Ahead of this season, the Los Angeles Dodgers released Cody Bellinger (28), who was once believed to be a key outfielder of the team and would grow as a franchise star. What everyone was expecting to happen actually happened.
Bellinger, who debuted in the major leagues wearing a Dodgers uniform in 2017 and recorded 39 homers and 97 RBIs and won the Rookie of the Year award, batted 0.305, 47 homers, 115 RBIs, and an OPS (on-base percentage + slugging percentage) of 1.035 in 156 games in 2019. He won the league’s Most Valuable Player (MVP) title. However, he was also the one who put the team in trouble due to frequent injuries and poor performance from 2020.
The sluggish performance in 2020 (OPS 0.789) could be attributed to the aftermath of the shortened season due to the novel coronavirus infection (Corona 19). The sluggishness in the 2021 season (OPS 0.542) was thought to be the aftermath of an injured shoulder injury during the 2020 World Series. However, the story changed when it stopped at OPS 0.654 in 2022, which was expected by revising the batting form. Like the possibility of a rebound, the salary was also a problem.
The Dodgers had no intention of paying an annual salary of 17 million dollars (approximately 22.4 billion won) to Bellinger, who had reached the final year of salary adjustment. Deciding that it wasn’t worth it, the Dodgers pulled out the rumored ‘non-tender’, or release card. Although he was an MVP just three years ago, he was relentless in sluggishness.
However, this choice by the Dodgers is likely to be a godsend. This is because the performance of James Outman (26), a new outfielder who had a spot after Bellinger’s release, was unusual. Outman, who debuted in the major leagues last year as a minor league prospect and played in four games, proved his eligibility for survival in this year’s exhibition game, and eventually joined the opening roster and now has a starting position.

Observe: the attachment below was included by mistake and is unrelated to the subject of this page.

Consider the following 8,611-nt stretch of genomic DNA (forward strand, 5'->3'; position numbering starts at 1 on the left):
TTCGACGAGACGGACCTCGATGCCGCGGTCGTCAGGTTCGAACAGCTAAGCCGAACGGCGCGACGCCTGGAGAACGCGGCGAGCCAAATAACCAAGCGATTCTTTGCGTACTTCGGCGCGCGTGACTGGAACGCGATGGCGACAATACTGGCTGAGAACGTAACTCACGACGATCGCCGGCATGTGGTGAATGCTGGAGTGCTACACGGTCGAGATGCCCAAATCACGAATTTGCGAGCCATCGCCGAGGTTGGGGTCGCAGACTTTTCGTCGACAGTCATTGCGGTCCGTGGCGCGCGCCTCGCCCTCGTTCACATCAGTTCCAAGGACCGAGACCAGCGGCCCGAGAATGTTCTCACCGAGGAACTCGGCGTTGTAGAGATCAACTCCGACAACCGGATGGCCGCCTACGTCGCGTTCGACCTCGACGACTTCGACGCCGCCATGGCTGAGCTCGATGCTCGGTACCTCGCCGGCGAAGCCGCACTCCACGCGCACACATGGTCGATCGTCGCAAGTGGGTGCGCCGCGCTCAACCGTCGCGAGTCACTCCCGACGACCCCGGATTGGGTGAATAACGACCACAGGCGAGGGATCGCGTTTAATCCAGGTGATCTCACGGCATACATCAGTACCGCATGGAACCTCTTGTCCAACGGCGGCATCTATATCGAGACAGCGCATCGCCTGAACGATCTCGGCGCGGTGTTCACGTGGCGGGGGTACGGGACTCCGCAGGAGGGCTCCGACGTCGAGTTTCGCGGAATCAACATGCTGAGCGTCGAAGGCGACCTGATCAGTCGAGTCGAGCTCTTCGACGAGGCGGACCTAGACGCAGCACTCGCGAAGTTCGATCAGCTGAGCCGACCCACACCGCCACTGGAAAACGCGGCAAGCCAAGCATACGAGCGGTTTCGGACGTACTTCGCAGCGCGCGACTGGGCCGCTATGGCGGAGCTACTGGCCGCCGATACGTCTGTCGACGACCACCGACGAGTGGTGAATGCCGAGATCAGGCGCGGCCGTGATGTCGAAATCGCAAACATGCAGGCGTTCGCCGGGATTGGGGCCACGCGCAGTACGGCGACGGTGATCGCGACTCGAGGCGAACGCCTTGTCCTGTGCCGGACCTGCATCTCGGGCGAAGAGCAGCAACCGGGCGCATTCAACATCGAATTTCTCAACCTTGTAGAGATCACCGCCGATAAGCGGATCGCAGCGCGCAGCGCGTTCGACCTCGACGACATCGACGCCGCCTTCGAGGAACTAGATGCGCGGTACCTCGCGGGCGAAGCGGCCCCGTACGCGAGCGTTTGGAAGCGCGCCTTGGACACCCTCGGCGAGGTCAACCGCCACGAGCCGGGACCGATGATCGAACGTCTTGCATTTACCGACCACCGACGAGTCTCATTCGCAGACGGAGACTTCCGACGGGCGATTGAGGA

As of the 10th (Korean time), Outman, who is playing as a center fielder, has played in all 10 games played by the team this year, with a batting average of 0.296, 3 home runs, 9 RBIs, and an OPS of 1.235. His adjusted OPS is a whopping 216.
Outman recorded a whopping 32 bases in his first 12 major league games (based on games with more than one at-bat). That’s an average of 2.67 base hits per game. He fell short of two singles per game and one double. That’s how many long hits with more than two bases came out.
There are only two instances in Dodgers history where a rookie has scored 32 or more in his first 12 games. In 2013, Yasiel Puig holds the club record with 34 bases. In second place is Outman’s predecessor, Bellinger, who hit 33 in 2017.토토사이트 Outman’s start is just as good. Both Puig and Bellinger later became All-Stars.
Outman is a player who can hit the ball fast and, as his home run count proves, can hit it far. The feet are fast here. The defensive range is also relatively wide, so growth as a good defender is also expected. left handed here This is also quite similar to the evaluation Bellinger received in 2017. The Dodgers boldly gave up on Bellinger, saving at least 20 billion won and even achieving a generational change in the outfield. The phrase killing two birds with one stone is used in such cases.